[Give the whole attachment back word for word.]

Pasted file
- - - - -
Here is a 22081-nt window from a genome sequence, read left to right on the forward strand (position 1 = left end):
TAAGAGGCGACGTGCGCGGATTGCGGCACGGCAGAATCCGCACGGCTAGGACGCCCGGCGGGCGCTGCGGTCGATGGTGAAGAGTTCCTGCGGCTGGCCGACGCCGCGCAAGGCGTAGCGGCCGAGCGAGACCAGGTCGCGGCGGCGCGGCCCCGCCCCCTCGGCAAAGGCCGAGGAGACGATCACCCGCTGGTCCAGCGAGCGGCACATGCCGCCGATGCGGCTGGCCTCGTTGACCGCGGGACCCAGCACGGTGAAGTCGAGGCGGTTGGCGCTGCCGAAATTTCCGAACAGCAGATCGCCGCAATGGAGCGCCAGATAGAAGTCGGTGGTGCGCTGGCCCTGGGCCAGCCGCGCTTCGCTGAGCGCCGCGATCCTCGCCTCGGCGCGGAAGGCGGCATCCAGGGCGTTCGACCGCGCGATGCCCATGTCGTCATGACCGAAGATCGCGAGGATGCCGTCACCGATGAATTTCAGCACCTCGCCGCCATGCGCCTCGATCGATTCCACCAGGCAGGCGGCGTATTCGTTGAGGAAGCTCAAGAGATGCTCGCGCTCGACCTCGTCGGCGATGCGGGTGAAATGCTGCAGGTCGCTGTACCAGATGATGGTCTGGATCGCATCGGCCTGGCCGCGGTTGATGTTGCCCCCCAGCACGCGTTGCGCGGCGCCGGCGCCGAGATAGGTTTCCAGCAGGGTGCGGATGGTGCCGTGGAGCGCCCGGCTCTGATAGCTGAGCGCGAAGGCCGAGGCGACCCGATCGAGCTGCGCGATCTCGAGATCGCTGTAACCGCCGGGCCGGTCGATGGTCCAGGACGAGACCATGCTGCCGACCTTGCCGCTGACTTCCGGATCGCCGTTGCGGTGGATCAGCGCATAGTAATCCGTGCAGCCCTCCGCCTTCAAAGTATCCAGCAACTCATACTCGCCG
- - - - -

Here is a 22081-nt window from a genome sequence, read left to right on the forward strand (position 1 = left end):
TAAGAGGCGACGTGCGCGGATTGCGGCACGGCAGAATCCGCACGGCTAGGACGCCCGGCGGGCGCTGCGGTCGATGGTGAAGAGTTCCTGCGGCTGGCCGACGCCGCGCAAGGCGTAGCGGCCGAGCGAGACCAGGTCGCGGCGGCGCGGCCCCGCCCCCTCGGCAAAGGCCGAGGAGACGATCACCCGCTGGTCCAGCGAGCGGCACATGCCGCCGATGCGGCTGGCCTCGTTGACCGCGGGACCCAGCACGGTGAAGTCGAGGCGGTTGGCGCTGCCGAAATTTCCGAACAGCAGATCGCCGCAATGGAGCGCCAGATAGAAGTCGGTGGTGCGCTGGCCCTGGGCCAGCCGCGCTTCGCTGAGCGCCGCGATCCTCGCCTCGGCGCGGAAGGCGGCATCCAGGGCGTTCGACCGCGCGATGCCCATGTCGTCATGACCGAAGATCGCGAGGATGCCGTCACCGATGAATTTCAGCACCTCGCCGCCATGCGCCTCGATCGATTCCACCAGGCAGGCGGCGTATTCGTTGAGGAAGCTCAAGAGATGCTCGCGCTCGACCTCGTCGGCGATGCGGGTGAAATGCTGCAGGTCGCTGTACCAGATGATGGTCTGGATCGCATCGGCCTGGCCGCGGTTGATGTTGCCCCCCAGCACGCGTTGCGCGGCGCCGGCGCCGAGATAGGTTTCCAGCAGGGTGCGGATGGTGCCGTGGAGCGCCCGGCTCTGATAGCTGAGCGCGAAGGCCGAGGCGACCCGATCGAGCTGCGCGATCTCGAGATCGCTGTAACCGCCGGGCCGGTCGATGGTCCAGGACGAGACCATGCTGCCGACCTTGCCGCTGACTTCCGGATCGCCGTTGCGGTGGATCAGCGCATAGTAATCCGTGCAGCCCTCCGCCTTCAAAGTATCCAGCAACTCATACTCGCCG